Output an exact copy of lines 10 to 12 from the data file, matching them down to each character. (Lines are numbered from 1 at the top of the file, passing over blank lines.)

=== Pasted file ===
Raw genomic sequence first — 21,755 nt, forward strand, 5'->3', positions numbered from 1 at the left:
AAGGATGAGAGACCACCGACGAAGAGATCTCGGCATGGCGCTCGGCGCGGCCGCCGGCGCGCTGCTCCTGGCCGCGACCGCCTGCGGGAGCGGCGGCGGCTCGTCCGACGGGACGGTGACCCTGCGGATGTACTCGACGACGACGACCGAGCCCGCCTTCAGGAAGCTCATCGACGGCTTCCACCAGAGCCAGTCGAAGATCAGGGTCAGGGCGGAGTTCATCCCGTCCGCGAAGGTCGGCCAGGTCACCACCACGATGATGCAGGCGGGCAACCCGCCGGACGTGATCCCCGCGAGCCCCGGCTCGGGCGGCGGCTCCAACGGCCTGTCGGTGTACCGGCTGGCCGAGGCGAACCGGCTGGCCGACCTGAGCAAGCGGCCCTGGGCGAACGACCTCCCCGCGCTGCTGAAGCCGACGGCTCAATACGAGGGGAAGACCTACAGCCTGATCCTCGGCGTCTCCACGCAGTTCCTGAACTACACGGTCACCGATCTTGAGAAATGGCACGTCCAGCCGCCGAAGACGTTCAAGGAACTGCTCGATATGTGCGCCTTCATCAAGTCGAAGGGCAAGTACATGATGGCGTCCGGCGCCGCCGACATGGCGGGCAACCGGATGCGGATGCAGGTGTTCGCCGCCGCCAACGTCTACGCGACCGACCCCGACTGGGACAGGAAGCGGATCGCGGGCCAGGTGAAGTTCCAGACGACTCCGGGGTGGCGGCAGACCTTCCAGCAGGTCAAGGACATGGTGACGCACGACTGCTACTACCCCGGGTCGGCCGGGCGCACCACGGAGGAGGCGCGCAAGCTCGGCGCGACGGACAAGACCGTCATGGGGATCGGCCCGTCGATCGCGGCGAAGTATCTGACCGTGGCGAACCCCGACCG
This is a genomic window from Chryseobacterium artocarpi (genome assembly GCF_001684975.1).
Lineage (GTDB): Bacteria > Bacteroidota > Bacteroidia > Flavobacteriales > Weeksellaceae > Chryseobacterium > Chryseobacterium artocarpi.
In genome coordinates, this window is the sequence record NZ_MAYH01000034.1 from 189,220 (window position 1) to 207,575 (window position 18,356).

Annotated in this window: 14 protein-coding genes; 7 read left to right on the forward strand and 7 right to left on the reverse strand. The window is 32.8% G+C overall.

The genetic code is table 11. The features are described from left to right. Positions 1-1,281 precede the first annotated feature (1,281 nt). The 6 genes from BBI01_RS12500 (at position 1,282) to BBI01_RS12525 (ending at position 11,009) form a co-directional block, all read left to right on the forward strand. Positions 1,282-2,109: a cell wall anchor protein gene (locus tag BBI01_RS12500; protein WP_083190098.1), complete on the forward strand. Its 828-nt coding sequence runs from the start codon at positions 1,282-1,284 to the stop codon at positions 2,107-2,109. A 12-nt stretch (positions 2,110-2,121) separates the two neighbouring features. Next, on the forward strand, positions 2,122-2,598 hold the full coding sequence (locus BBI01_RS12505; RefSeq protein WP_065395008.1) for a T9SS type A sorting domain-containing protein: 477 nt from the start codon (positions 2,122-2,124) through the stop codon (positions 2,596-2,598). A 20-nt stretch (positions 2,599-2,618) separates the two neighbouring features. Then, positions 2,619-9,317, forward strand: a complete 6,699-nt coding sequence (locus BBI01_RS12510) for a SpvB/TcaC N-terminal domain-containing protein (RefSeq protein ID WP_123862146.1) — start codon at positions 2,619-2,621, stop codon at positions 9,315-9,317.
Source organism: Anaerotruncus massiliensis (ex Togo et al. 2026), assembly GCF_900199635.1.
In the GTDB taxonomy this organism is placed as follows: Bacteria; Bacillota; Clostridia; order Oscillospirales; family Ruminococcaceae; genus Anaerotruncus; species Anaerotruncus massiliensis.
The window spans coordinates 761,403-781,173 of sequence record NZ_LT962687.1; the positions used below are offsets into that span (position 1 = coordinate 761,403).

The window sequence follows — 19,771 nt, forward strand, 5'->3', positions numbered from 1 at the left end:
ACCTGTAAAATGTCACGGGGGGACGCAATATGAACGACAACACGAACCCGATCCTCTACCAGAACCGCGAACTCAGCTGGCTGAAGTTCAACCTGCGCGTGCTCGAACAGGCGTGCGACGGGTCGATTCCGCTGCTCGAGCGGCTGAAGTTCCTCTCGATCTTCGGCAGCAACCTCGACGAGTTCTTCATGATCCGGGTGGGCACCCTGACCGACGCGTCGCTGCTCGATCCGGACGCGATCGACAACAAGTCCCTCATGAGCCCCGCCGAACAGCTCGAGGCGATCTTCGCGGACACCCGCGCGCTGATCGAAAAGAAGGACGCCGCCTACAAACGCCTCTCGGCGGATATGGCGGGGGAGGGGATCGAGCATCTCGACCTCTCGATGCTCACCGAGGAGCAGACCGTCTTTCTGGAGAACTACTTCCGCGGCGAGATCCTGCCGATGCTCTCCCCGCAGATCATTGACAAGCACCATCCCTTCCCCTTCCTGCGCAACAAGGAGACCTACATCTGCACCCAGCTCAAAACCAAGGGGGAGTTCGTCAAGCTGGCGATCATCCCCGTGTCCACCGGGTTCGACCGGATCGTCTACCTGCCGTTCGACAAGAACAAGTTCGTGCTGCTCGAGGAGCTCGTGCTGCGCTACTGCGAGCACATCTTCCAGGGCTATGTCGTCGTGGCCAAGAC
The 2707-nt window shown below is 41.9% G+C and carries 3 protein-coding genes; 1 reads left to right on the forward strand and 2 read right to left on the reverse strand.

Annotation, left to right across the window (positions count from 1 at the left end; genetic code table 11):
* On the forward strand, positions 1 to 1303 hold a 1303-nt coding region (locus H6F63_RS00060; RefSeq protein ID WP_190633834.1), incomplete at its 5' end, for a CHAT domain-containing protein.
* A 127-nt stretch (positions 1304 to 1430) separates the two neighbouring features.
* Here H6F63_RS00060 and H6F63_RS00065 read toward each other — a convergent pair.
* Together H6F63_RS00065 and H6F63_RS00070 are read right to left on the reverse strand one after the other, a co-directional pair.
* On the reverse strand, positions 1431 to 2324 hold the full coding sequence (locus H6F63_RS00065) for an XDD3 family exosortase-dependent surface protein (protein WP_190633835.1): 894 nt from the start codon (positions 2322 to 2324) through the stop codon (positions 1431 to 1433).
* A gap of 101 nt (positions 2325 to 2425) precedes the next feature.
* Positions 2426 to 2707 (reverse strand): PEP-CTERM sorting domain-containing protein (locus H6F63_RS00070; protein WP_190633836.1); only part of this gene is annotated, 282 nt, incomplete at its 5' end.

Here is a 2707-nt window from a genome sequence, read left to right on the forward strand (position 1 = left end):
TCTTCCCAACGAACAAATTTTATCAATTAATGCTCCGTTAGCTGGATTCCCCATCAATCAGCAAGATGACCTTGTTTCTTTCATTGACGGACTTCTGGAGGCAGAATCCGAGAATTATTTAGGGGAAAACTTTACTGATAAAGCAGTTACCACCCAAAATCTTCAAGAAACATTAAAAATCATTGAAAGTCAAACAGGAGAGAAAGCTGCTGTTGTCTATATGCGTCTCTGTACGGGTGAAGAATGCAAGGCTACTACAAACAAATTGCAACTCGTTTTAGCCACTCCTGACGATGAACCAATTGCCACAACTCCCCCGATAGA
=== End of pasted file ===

The window spans coordinates 761,403-781,173 of sequence record NZ_LT962687.1; the positions used below are offsets into that span (position 1 = coordinate 761,403).

The window sequence follows — 19,771 nt, forward strand, 5'->3', positions numbered from 1 at the left end:
ACCTGTAAAATGTCACGGGGGGACGCAATATGAACGACAACACGAACCCGATCCTCTACCAGAACCGCGAACTCAGCTGGCTGAAGTTCAACCTGCGCGTGCTCGAACAGGCGTGCGACGGGTCGATTCCGCTGCTCGAGCGGCTGAAGTTCCTCTCGATCTTCGGCAGCAACCTCGACGAGTTCTTCATGATCCGGGTGGGCACCCTGACCGACGCGTCGCTGCTCGATCCGGACGCGATCGACAACAAGTCCCTCATGAGCCCCGCCGAACAGCTCGAGGCGATCTTCGCGGACACCCGCGCGCTGATCGAAAAGAAGGACGCCGCCTACAAACGCCTCTCGGCGGATATGGCGGGGGAGGGGATCGAGCATCTCGACCTCTCGATGCTCACCGAGGAGCAGACCGTCTTTCTGGAGAACTACTTCCGCGGCGAGATCCTGCCGATGCTCTCCCCGCAGATCATTGACAAGCACCATCCCTTCCCCTTCCTGCGCAACAAGGAGACCTACATCTGCACCCAGCTCAAAACCAAGGGGGAGTTCGTCAAGCTGGCGATCATCCCCGTGTCCACCGGGTTCGACCGGATCGTCTACCTGCCGTTCGACAAGAACAAGTTCGTGCTGCTCGAGGAGCTCGTGCTGCGCTACTGCGAGCACATCTTCCAGGGCTATGTCGTCGTGGCCAAGAC